Preparation is important.

Next, decide on the trailer you want and then think about the tow vehicle that fits it. If you buy new, the trailer is most likely a much bigger investment, depreciates faster for a while, and will last longer. You want to get that right the first time. You may want a specific brand of truck or SUV, but it may not fit with the trailer you want, so settle on these things before you spend any money.

Backing takes lots of practice. If you put your hand on the bottom the steering wheel, the direction you turn the wheel is the direction the trailer will go. Some keep their hands toward the top and then everything feels backwards to me. For me it is easier to keep one hand on the bottom. Go really slowly and check where you are frequently. A spotter is good, but your own eyes are better. Use all of them. Unfortunately, most backing is in the hard direction, over your right shoulder—campgrounds are usually set up to drive past the space (and make sure you drive far enough past it) and then back in. Spotters have to learn to stay visible in the mirror.

Going forward is a challenge for everyone at first. Keep looking in the mirrors, but keep looking forward too—at first (the first 3 blocks) I was so concerned with where the trailer was, I almost rear ended a car. Watch what big trucks do—they take those wide turns and cross a couple of lanes because they have to on turns. Depending on trailer length, you'll have to do that too (longer means wider turns).

It all seems daunting at first, but eventually you'll learn and do fine.

Keep reading.

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Old 05-13-2012, 11:31 AM   #19
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1966 24' Tradewind
Placerville , California
Join Date: Apr 2006
Posts: 3,327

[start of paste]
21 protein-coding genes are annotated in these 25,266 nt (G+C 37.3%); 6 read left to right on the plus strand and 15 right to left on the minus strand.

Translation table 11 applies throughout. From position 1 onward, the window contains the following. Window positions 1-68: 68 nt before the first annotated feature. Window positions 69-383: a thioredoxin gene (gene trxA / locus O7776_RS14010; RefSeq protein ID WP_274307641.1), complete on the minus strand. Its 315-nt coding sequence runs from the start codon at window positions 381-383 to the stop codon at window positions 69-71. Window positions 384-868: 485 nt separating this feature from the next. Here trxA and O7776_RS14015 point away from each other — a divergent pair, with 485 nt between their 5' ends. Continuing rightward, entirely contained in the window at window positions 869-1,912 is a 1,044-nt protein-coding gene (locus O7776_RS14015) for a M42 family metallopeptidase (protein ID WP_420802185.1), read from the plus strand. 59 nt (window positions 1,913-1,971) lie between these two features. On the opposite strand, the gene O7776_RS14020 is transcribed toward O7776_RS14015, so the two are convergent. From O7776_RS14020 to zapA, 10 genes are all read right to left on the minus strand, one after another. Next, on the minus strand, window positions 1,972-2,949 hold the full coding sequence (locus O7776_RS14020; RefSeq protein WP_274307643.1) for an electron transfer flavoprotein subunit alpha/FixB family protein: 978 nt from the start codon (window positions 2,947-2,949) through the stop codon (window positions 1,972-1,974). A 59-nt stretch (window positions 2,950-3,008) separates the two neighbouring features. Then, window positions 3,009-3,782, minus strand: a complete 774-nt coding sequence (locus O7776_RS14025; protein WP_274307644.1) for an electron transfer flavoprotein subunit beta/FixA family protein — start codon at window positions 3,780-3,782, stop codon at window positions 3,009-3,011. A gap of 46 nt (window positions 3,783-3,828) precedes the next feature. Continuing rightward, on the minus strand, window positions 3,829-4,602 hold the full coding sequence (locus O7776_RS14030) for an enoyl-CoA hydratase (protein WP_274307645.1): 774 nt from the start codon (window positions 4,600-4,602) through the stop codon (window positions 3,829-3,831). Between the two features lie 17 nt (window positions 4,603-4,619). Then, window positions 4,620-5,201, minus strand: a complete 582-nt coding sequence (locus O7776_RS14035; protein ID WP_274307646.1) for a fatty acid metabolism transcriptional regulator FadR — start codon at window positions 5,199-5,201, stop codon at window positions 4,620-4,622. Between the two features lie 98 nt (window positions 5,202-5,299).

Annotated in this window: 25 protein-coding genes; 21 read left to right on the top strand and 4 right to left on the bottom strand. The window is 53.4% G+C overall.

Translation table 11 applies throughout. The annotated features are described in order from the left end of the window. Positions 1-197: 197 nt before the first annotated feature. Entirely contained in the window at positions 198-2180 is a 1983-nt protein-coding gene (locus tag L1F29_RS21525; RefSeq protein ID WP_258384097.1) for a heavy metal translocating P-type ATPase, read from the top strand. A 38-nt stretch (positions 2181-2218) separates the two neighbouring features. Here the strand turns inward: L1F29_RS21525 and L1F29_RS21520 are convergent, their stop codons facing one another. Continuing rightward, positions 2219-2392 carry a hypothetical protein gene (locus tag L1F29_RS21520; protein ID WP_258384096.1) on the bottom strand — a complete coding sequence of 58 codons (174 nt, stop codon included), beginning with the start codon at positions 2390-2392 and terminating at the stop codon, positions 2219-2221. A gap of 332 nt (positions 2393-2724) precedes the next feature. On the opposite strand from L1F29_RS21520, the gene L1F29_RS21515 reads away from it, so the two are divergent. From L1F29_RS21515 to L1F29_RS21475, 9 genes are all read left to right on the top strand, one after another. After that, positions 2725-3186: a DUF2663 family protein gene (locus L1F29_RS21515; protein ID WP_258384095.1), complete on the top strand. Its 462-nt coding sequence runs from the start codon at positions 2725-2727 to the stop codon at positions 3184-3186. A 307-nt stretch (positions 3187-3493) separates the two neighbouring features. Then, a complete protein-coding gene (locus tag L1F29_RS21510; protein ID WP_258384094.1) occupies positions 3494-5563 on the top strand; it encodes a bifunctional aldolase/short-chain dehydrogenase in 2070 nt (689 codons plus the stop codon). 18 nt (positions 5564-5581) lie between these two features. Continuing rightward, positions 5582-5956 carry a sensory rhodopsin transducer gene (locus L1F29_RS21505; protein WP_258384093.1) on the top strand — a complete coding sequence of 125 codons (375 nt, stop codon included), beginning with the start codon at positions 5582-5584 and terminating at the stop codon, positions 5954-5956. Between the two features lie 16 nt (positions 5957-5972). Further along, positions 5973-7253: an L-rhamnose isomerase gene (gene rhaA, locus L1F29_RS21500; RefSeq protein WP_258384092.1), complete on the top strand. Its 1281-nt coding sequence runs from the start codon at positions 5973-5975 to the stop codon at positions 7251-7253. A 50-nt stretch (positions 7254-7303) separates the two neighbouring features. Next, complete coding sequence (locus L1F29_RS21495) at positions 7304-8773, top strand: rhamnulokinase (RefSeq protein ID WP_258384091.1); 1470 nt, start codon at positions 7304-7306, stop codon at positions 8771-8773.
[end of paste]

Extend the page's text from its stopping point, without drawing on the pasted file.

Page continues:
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Originally Posted by eubank View Post
Having had a bit of experience backing and helping others back, I'll add one point: While it is important to learn how to back, it is also very important to understand where to position the AS and TV before you ever put it into reverse.

Think of it this way. Assuming that the site you're backing into is 90 degrees from the road, then how can you stop the AS/TV such that you cut down on that angle, say, to 70 degrees instead? Cutting off that much of the angle will make your backing experience a whole lot easier!

......and also my experience is to, whenever possible, to back in to a site turning to the left...that is relying upon the driver side view. Unless you have super view mirror on the passenger side the driver side view is much easier.
Neil and Lynn Holman
FreshAir #12407

Kirk Creek, Big Sur, Ca. coast.

1966 Trade Wind

1971 Buick Centurion convertible
455 cid

1969 Oldsmobile Ninety Eight
455 cid
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Old 05-13-2012, 12:08 PM   #20
4 Rivet Member
2007 27' Classic FB
Ridgefield , Washington
Join Date: Jul 2010
Posts: 277
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Get a copy of "The Newbies Guide to Airstreaming". Lots of good information. YouTube has some good clips done by professional truck drivers to help you with backing.

John & Lisa